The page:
“The 'value' of particular artists after Duchamp can be weighed according to how much they questioned the nature of art.”― Joseph Kosuth, Art After Philosophy and After: Collected Writings, 1966-1990
Joseph Kosuth is an American Conceptual artist whose work focuses on exploring the nature of art and creating artwork that is about the meaning, not necessarily on producing work that we typically view as fine art. Kosuth, who draws from both his studies in anthropology and philosophy, is one of the pioneers of the conceptual art movement that came about in the 1960’s.
Conceptual art was defined based on the grounds established by the artists themselves and was conceived of entirely by the artists. The art of Kosuth was idea driven. He rejected the idea that art should be based on aesthetics, and states that in the past, art’s function was its value as decoration. He believes that art’s only claim is for art; that art is the definition of art.
“Art as Idea as Idea” is a series of work by Joseph Kosuth that involves texts through which he probed the condition of art. He went about the series by using the idea that art is a set of formal problems. He had a shift in what he thought and understood was the context of his work. The creative process to him was in changing the idea of art itself. Without larger meaning, art was reduced to decorative, formalist works.
His most renowned work in this series is “One and Three Chairs.” The 1965 work consists of a chair, an image mounted on the wall of the chair in actual size, and a print of the dictionary definition of the word “chair.” It also comes with instruction for the realization of the piece. In each location the work is set up, it will be different aesthetically yet it will keep the same idea. The goal of “One and Three Chairs” is to show that a work of art can embody an idea that doesn’t change, despite constant changes to its elements. It can be set up anyhow, by any one, with any chair, yet keep the same core idea that Kosuth intends behind the work.
“One and Three Chairs” looks at the relationship of language and a narrative in works of art. It attempts to solve the problems associated with art by making the artwork interchangeable, and substitutable. Because you can essentially create the artwork anywhere once you follow the instructions, the work can be created anywhere by anyone. It was the idea of the work that constituted the work, rather than the formal artistic elements.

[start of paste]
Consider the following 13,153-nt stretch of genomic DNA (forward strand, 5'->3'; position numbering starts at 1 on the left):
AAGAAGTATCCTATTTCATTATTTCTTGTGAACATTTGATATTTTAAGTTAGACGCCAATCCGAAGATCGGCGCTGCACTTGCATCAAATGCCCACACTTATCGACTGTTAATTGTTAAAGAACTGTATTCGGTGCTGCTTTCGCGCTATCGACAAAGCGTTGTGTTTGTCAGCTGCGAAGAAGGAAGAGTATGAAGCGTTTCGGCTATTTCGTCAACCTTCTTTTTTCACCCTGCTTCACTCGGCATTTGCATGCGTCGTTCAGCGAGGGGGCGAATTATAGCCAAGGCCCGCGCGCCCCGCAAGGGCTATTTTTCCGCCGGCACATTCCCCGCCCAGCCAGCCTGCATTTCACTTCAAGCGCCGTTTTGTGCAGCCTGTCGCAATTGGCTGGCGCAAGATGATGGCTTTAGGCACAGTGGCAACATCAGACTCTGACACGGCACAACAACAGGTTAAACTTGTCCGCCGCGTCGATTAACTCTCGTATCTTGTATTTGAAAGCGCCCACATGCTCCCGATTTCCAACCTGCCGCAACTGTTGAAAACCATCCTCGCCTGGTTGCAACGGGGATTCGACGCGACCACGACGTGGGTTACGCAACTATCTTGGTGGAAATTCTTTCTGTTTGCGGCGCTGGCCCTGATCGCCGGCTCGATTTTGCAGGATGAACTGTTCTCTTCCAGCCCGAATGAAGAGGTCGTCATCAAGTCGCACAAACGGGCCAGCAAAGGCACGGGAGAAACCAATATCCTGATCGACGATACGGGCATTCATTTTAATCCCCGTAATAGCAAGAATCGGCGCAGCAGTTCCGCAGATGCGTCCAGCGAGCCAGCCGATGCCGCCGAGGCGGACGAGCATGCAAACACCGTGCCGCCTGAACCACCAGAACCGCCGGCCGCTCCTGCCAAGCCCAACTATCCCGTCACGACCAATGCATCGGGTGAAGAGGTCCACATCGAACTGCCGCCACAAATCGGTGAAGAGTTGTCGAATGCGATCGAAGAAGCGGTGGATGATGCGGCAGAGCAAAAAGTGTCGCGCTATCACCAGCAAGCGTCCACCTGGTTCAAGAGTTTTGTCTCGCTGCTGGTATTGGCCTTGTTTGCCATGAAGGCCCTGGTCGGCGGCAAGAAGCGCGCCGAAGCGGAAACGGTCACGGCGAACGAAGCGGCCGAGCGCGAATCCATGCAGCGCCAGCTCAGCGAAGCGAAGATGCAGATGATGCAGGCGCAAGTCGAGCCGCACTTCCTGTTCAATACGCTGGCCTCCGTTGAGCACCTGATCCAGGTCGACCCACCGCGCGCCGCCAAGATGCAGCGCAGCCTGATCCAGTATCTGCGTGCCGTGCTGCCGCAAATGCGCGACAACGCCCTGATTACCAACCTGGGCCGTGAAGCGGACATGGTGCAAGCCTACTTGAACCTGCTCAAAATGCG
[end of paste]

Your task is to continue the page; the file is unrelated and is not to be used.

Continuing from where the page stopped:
It is very interesting that Kosuth values the idea behind the piece more so than simply what you saw. To him, the most important thing in his piece is the idea. Every work of art to Kosuth is tautological, and it describes only itself.
In one of his works (Leaning Glass, 1965), he has 4 square panels of glass leaning against a wall. Each glass has a different word that is factual and descriptive of the glass pane. The words are “glass,” “square,” “leaning” and “clear.” His work makes the viewer consider what is art, and he uses his philosophical learnings in order to define what art is.
Kosuth says that he chose glass as the medium due to the fact that it was clear, and there were no compositional problems as far as choice or location or color. He first started the process of the work by figuring out the presentation of the glass. He tried smashing it, stacking it, but this led him to try using language in the work. With his first glass piece he leaned it against the wall, with a lable next to it reading “Any Five Foot Sheet of Glass to Lean Against any Wall.” The work was neither a sculpture on the floor nor a painting hung on the wall, and as glass had no form or composition.
His neon signs also explore the tautology in art. He creates neon signs of text that state exactly what it is. “Five words in orange neon” is a work of Kosuth’s done in orange neon. It is exactly what is written, five words in orange neon. Or similarly, "four colors four words." It looks at the semiotics in the art and how the word relates the way it is portrayed. Joseph Kosuth focuses on the meaning of the art, and not simply the fashioning of forms and colors. The making of meaning is what he believes art to be. He states that artwork must involve a test and that art that doesn’t work within this context consists of illustrations of what art might be.
Joseph Kosuth is a very important figure in the last 50 years and he has helped to better define art. His work is similar to Duchamp in that if someone says it is art, then it’s art. One of his inspirations is Ad Reinhardt who painted black squares. He believes that what made Reinhardt an artist is not the fact that he paints black squares, it’s the meaning behind what he is doing, and this is just what Kosuth wants in his work, for the meaning to be the important thing and to come through.